Myth #6: Only teenagers suffer with eating disorders.
Primarily, yes. 86% of eating disorder sufferers are teenagers. But that still leaves another 14% who are over 20 and still suffering in just the same way. I attended a day program in Glebe earlier this year to attempt to get my eating patterns back on track and one of the women there was in her 40s. I was actually the youngest of the group.
Myth#7: Eating disorders are primarily a problem with food.
False. It’s not as if once the individual starts eating properly, their problems will be solved. There are reasons why the individual started to use food in an unhealthy manner – the eating disorder is not the primary problem. Perhaps there is anxiety in social situations, or there has been physical or sexual abuse that has not been sufficiently dealt with. Maybe there are issues at home. I’m not going to sit here and list every possible issue there could be, but the eating disorder is just a response to a much larger trauma.
Myth #8: You can always tell if someone is anorexic by their appearance.
It may be clear to you, or it may not be. The sufferer goes to extraordinary lengths to hide their weight loss. They may not be significantly underweight – and because slimmer bodies are generally valued by our society, nothing may seem abnormal to you. We do need to be aware that eating disorders may cause manipulative behaviour, or behaviour that seems out of line with someone’s personality. Eating disorders change an individuals thinking – they are negative speakers.
Myth #9: Individuals with eating disorders are lazy.
Far from it. These individuals take their dieting behaviour to the extreme. It is not a “quick-fix” or an easy way to lose weight – it is a cry for help, a destruction of the body – an extreme hate of ones own self. Individuals with eating disorders are not lazy, they are desperate.
Myth #10: You can never recover from an eating disorder.
The biggest lie of them all. With a proper treatment team (dietitian, psychologist, doctor), as well as friends and family who support the individual and hard work, recovery is possible. It may take many years and include multiple relapses – but this is to be expected on a recovery path. It’s a slow climb back to normality, but the eating disordered patient needs to want to recover, needs to want to change and needs to be willing to trust that their body will once again function in the way it previously did.
There are many more myths or misconceptions held around eating disorders – have a think for yourself what beliefs you have for yourself about them. Are they true? Do they hold up? Do some research and find out your belief is accurate – sometimes we don’t know as much as what we think.
A quarter to twelve. Drinking a cup of tea. Kind of hungry. Is it normal to eat at this time of night if you feel hungry? Not entirely sure.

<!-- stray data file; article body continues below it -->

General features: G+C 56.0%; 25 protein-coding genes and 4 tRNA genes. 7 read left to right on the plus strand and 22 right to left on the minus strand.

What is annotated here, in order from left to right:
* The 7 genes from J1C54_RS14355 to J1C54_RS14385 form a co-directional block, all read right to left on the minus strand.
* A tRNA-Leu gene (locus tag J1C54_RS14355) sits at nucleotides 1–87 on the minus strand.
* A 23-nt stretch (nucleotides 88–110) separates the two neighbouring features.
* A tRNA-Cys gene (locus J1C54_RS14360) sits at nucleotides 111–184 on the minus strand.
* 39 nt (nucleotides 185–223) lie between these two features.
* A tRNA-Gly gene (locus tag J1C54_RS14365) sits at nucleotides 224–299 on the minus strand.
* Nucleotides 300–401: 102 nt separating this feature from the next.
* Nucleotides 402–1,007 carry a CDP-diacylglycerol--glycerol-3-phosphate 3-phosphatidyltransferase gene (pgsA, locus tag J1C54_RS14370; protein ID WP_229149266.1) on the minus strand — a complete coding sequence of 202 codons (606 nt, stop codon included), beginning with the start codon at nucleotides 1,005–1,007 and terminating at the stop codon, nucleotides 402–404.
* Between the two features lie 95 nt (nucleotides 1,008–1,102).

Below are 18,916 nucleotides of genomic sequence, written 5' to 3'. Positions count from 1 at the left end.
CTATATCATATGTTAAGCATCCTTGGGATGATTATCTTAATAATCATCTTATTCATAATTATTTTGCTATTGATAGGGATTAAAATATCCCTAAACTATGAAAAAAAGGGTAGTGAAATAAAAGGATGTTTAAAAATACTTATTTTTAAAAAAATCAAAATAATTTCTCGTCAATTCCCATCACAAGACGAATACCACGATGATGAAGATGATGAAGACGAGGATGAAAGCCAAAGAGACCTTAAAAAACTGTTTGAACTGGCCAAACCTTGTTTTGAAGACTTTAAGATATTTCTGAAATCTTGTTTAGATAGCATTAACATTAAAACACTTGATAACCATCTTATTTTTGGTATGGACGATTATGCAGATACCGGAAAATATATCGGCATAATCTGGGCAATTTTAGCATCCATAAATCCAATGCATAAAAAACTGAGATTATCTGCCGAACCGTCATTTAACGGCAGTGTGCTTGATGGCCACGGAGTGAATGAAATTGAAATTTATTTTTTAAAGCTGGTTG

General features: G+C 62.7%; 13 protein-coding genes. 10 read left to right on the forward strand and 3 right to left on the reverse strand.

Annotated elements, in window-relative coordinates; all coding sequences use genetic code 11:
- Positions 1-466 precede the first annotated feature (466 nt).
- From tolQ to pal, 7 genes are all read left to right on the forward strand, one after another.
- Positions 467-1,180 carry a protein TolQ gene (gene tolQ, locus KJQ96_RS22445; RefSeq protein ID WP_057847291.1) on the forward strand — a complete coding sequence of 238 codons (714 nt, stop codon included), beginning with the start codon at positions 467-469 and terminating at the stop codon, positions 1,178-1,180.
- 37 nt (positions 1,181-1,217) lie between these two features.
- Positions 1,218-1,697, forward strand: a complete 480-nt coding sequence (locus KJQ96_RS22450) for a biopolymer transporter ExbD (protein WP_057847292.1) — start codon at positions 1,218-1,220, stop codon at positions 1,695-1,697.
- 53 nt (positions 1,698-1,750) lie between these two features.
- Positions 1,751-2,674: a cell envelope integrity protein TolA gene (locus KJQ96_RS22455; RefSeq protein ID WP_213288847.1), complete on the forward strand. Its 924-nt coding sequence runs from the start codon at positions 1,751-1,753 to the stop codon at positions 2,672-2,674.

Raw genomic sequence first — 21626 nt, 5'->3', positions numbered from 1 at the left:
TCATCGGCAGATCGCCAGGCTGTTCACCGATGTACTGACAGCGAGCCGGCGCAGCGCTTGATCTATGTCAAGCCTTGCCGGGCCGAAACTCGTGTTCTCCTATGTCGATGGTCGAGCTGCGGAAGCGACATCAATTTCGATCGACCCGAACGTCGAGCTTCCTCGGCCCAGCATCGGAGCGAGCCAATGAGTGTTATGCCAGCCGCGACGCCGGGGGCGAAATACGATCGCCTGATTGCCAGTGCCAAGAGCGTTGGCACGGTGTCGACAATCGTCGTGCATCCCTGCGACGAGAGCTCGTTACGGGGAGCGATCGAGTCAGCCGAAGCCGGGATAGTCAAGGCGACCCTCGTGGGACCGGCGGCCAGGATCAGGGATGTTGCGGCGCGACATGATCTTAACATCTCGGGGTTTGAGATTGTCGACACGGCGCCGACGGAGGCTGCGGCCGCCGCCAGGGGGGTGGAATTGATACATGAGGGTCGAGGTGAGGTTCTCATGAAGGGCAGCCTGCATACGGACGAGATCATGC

Will eat yoghurt.
Sundays in this household are a bit funny food-wise and it stresses me out (though less so in more recent days). Breakfast is normal, I skip morning tea ’cause I am at church, have lunch, have afternoon tea, eat something light before church and then eat something else at 9:30 after church. Except tonight we had to drive someone home (another story altogether), so food consumings occurred later than the norm. ie now.
(Also, I’m not going to lie here. Just ate a piece of cooking chocolate)
So really today, I haven’t had any meals, bar breakfast and lunch. Just sort of random snacking. And random snacking is what the bulimic life was all about and so I’m sure you can imagine my stress at the moment. Perhaps not.
Let me explain.
When I was bulimic, I didn’t eat for long periods of time – sometimes not from breakfast until dinner time. And other days I would eat half a cup of (measured) strawberry yoghurt and then eat some carrots for lunch and then eat dinner and throw it up. Then I’d binge. A binge might involve opening the fridge door and picking at some fruit and nut cheese, eating 15 dates (counting them because I was still freaking myself out), eating multiple chocolate biscuits and leftover dinner from the night before or couscous, or jars of taco sauce, or eating the sultanas out of the cereal, and then bingeing on the cereal (we’re talking lots of cereal here) and crackers … and boxes of muesli bars… and peanut butter straight from the jar. All of this before drinking almost a litre of water in order to make myself throw up the food that I had just eaten.
Binge behaviour scares me. It’s one of the reasons I think I couldn’t go back to restricting my intake actually, because I realise that eventually I’d end up malnourished and falling victim to bulimia again. It’s not a pretty position to be in. Standing in the shower and throwing up kilos of food onto your feet is as unpleasant as it sounds. Throwing up blood is as terrifying as you might think it would be. I used to be there in the shower thinking “I’m going to die this time. God, please don’t let me die this way”. I could have and am so thankful that I didn’t. Not the best way to go, obviously.